Uber has troves of data on how people navigate cities. Urban planners have begged, pleaded, and gone to court for access. Will they ever get it?

City planners have been asking for access to detailed ride-hailing data for years. Uber has generally pushed back, citing protection of its business advantage and of passenger privacy. The company has started to share limited, aggregated datasets on traffic speeds and travel times for certain cities, including San Francisco, over the past two years…

The real value of Uber — $82.4 billion in its IPO earlier this year — isn’t derived from the ever-growing list of services it provides: ridesharing, food delivery, cargo shipping, all those damn scooters. What makes Uber valuable is the massive amount of data it’s amassed about how we move, and how much we’re willing to pay to do it.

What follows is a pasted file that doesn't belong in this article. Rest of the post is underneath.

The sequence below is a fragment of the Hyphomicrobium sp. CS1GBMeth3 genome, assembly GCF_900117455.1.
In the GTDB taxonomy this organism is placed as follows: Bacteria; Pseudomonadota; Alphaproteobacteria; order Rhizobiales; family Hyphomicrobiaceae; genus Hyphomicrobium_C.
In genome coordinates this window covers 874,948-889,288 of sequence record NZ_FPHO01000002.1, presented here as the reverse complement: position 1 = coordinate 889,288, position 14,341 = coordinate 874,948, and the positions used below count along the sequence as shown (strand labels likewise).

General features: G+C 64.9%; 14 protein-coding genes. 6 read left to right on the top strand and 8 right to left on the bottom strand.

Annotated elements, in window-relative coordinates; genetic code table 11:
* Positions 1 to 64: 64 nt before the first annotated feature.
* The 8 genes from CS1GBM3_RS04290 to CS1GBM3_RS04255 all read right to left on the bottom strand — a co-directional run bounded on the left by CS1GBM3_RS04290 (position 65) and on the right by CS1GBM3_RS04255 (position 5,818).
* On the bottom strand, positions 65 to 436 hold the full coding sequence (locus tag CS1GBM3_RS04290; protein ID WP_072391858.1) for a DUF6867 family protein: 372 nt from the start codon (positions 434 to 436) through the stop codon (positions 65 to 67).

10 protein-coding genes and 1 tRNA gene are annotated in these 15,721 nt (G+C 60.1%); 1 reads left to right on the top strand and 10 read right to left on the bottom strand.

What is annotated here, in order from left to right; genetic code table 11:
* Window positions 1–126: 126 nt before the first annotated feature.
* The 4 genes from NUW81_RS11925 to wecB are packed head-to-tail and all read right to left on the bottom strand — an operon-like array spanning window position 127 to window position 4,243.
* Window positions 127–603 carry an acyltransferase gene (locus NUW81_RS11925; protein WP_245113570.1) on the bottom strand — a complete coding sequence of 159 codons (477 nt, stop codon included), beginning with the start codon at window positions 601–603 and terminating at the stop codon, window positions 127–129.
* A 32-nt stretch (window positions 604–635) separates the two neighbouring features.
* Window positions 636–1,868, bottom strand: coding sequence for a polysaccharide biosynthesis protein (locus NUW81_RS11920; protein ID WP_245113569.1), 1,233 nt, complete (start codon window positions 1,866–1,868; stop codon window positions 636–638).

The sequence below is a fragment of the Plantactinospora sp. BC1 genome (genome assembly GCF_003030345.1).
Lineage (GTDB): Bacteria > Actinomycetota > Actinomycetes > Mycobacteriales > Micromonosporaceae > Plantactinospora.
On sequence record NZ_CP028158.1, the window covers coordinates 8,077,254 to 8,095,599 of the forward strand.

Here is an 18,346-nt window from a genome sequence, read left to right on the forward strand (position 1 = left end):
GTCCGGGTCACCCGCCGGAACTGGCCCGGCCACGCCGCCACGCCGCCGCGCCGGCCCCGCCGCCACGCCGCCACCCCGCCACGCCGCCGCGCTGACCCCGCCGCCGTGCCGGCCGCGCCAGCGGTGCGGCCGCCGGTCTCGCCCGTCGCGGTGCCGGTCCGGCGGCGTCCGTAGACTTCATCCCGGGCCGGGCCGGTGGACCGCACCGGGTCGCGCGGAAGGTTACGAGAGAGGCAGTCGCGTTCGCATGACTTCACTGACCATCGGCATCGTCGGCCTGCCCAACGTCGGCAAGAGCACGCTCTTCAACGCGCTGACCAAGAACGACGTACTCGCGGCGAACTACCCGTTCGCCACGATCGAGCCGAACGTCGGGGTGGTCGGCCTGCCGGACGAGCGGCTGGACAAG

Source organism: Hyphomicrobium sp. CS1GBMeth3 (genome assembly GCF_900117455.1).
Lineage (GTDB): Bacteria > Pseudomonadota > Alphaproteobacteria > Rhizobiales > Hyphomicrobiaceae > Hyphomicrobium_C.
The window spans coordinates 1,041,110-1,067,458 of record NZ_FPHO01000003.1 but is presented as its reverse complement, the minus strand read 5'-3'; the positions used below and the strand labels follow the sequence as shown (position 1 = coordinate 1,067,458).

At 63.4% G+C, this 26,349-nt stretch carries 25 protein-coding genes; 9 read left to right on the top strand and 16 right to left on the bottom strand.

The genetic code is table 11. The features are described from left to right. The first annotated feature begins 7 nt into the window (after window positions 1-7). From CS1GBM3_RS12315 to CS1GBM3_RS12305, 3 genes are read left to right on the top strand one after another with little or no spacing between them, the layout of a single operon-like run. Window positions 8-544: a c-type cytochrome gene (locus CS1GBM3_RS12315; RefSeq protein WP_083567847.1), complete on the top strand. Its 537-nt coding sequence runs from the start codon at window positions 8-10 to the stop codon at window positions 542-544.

Uber might have posted a loss of $5.2 billion last quarter, leading its present market cap to dwindle down to around $54 billion. But the data it reaps on its riders, and its proprietary grip on it, continues to be priceless.